So it’s the middle of May and the cold, dark, barren wasteland we call the offseason. Believe me, if I could offer you brand new football, I would. But wasteland and such. What I can offer you is a football game that, although not exactly new, is probably something you haven't seen before: the Tennessee/Vanderbilt game from 1951.
Here’s what you know: Tennessee won this game. You know it because Tennessee’s only other consensus national championship (besides 1998) came in 1951. UT went undefeated during the regular season that year, including beating the only two ranked teams they played that season, Duke and Kentucky. And yes, we're still talking about football. They lost the Sugar Bowl to Maryland, but in those days the final poll was taken before the bowls (you probably knew that fact too, but FWIW, Maryland probably would have been the MNC had the poll been taken afterward, they were #3 when they beat the #1 Vols).
What you might not know is how close the Vols came to blowing it in the final game of the season. And I mean blowing it all -- the championship, the perfect season, and a fourth-quarter lead -- at the hands of Vanderbilt, of all teams.
Thanks to Google Video, here’s part one of Tennessee-Vandy 1951, with some notes and highlights below in case you don’t want to watch the whole thing (it runs about 16 mins).
Strategery-type things to notice: Vandy throws the ball what seems like a lot for 1951. Tennessee throws once. I’ll expound on that when we get to part 2. Also, Vandy runs their offense out of a straight T formation, though later they’ll go into more variations of it and actually go with two wide-outs. Spread offense circa 1951. Tennessee gets a good pass rush almost every play, which makes me wonder when screens and draws were invented because Vandy could exploit them easily.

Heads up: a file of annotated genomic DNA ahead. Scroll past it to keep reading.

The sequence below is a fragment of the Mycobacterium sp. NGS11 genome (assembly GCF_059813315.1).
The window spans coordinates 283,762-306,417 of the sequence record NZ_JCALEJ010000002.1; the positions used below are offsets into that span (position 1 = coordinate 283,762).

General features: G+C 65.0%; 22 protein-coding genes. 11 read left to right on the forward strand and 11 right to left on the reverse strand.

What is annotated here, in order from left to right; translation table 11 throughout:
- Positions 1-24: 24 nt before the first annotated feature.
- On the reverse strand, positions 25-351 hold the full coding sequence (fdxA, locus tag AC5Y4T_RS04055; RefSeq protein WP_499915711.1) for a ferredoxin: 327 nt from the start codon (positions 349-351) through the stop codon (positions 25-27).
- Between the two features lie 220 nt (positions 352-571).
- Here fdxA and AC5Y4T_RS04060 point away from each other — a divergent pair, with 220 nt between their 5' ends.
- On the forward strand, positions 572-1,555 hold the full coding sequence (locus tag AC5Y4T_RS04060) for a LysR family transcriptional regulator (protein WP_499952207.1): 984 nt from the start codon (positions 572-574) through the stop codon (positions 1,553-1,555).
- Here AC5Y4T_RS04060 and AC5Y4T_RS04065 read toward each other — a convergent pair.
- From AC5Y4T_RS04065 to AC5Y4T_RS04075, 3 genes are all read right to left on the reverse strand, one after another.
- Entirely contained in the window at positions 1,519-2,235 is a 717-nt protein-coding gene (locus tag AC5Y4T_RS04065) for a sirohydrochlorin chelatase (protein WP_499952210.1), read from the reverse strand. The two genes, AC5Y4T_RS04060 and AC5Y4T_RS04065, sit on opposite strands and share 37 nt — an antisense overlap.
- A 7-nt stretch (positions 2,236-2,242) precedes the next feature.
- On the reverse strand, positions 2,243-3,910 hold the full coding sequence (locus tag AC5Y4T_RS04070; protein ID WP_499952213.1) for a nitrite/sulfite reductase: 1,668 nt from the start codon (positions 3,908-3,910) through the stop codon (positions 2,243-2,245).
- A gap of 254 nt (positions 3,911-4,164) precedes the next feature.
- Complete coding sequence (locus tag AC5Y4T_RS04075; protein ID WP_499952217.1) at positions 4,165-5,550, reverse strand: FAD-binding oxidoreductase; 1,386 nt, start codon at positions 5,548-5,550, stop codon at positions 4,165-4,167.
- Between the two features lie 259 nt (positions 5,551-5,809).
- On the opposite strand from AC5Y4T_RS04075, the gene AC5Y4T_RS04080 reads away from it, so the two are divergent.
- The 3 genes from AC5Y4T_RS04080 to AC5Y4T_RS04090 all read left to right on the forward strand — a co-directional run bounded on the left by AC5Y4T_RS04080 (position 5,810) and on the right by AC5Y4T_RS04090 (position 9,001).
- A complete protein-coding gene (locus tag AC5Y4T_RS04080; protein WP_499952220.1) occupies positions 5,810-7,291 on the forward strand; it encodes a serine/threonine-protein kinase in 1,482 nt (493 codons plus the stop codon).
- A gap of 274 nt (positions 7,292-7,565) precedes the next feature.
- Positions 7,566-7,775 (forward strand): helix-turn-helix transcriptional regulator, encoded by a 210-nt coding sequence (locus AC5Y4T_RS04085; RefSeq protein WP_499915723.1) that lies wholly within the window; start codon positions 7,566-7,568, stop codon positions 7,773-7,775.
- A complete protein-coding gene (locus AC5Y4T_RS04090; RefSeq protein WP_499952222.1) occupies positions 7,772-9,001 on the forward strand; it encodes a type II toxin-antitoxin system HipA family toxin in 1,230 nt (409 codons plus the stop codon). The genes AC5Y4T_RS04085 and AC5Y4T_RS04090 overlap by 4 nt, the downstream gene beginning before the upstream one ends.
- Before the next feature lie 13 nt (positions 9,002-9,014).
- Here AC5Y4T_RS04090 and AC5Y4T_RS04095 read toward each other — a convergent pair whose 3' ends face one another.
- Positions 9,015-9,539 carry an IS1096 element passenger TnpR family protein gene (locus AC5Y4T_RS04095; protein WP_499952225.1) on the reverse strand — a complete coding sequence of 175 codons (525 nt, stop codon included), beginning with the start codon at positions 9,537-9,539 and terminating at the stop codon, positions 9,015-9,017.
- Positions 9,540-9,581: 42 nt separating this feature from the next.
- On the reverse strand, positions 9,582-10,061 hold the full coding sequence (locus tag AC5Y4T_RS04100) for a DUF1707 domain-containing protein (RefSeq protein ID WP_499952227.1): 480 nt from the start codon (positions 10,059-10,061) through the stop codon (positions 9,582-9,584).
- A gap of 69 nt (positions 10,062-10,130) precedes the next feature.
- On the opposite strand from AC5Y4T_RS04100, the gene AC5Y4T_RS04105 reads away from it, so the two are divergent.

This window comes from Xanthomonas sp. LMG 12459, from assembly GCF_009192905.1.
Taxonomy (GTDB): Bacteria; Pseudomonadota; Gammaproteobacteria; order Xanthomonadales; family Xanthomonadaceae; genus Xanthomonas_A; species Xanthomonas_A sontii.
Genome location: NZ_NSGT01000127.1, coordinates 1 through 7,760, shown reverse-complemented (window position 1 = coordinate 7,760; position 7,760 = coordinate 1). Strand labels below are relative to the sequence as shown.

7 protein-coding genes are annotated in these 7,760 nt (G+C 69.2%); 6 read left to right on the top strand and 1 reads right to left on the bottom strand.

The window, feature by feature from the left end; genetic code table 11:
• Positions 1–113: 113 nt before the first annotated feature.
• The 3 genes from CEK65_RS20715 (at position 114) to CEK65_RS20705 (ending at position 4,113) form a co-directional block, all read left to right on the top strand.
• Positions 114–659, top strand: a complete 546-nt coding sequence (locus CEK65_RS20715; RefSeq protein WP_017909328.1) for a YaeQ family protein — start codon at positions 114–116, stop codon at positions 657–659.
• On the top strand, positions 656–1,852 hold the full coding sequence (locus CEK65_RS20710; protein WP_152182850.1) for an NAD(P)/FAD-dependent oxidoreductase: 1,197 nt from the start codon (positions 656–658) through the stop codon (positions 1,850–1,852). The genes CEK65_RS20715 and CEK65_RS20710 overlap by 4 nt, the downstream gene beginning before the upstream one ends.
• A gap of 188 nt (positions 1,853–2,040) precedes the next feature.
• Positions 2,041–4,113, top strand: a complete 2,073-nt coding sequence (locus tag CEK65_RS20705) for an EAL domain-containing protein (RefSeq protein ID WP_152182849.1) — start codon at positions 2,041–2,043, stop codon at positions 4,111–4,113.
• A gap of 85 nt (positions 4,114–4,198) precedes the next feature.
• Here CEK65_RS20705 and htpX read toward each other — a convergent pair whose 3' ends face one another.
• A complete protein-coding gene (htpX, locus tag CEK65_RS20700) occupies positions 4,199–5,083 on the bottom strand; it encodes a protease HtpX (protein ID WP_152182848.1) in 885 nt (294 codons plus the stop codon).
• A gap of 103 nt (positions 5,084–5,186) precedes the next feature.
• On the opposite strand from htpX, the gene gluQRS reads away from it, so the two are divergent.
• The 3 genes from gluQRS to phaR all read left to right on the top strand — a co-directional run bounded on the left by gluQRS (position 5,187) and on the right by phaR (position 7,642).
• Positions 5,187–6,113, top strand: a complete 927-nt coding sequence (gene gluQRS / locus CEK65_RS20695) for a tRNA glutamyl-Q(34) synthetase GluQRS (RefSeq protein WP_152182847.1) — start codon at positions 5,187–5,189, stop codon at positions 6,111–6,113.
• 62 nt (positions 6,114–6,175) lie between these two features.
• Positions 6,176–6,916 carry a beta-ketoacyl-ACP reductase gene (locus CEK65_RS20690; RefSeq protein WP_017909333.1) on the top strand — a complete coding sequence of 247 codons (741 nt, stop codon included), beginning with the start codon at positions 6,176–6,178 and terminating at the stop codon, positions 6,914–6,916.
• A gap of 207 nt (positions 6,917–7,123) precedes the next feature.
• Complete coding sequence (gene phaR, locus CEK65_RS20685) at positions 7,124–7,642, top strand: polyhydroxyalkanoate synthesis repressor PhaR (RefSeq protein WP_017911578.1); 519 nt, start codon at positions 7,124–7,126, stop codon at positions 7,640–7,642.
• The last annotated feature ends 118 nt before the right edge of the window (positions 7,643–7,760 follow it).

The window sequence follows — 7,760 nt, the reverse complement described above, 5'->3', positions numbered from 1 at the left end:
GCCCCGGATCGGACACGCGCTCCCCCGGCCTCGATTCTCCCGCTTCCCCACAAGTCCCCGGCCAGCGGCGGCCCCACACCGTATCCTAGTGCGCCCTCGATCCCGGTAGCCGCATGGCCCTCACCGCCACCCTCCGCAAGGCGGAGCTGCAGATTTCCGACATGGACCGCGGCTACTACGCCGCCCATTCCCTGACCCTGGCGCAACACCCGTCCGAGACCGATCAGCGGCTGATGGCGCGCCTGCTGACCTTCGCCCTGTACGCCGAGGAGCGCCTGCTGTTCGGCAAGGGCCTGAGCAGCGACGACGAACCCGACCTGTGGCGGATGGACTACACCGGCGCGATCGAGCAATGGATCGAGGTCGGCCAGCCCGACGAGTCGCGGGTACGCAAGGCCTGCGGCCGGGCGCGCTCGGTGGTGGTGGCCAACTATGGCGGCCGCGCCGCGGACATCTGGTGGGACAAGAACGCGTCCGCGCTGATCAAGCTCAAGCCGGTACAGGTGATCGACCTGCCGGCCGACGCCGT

Tennessee stays in the single-wing the whole game. It’s an interesting offense to watch with lots of misdirection. I suppose it went out of style because it clumps the backs and receivers in close to the ball, allowing the defense to stack the box. It might be easier to key on than other offenses, too, though I’d doubt that due to the misdirection. Anyway, Neyland was one of the last college coaches to give up the single wing (when Neyland’s stubborn, he’s a legend; when Fulmer’s stubborn, people want to fire him -- go figure), although it still has a cult following among youth and high school coaches.
One other thing: running the single-wing is #27, Hank Lauricella, the 1951 Heisman Trophy runner-up. Lauricella thus began the tradition of great Vols who lost the Heisman to overrated players.
Points of interest from the film:
At the 1:58 mark of the video, the Sheilds-Watkins Field scoreboard shows Tennessee up 7-0 at the end of the first quarter, most of which is apparently cut from this film.
4:30 - Tennessee touchdown drive
7:15 – Odd sequence with a sack and fumble, apparently blown dead, then a punt, I guess, that we never see. Then, Tennessee’s first ensuing play is a fake punt. If anyone can figure out what’s happening there, let me know. My guess is that some footage was lost, or some plays weren’t filmed.
8:40 – The end around didn’t work in 1951, either.
9:37 – Halftime, the student section does one of those great old-timey hold-up-the-cards-that-spell-something-out-then-flip-them-over-to-spell-something-different things. In this case it says "UT" on one side and "Bowl Bound" on the other. This is back before everybody went to a bowl. Also at halftime, what appears to be the Senior Day ceremony.
10:40 – Tennessee blocks a Vandy punt and runs in for a touchdown. Guess that’s what Neyland meant by "Press the kicking game."
11:35 and 12:30 – Vandy starts running those screens and draws I mentioned earlier. And it works.
13:40 – Touchdown Vanderbilt. Show your gold.
14:15 – Tennessee fumbles, recovered by Vanderbilt.
15:18 – Touchdown Vandy. Uh-oh.
And that’s where part one of Tennessee-Vanderbilt 1951 ends, with the Vols up 21-14, but Vandy mounting a charge. Keep an eye out early next week for part two of UT/VU '51 and my best impersonation of Paul Harvey with the rest of the story.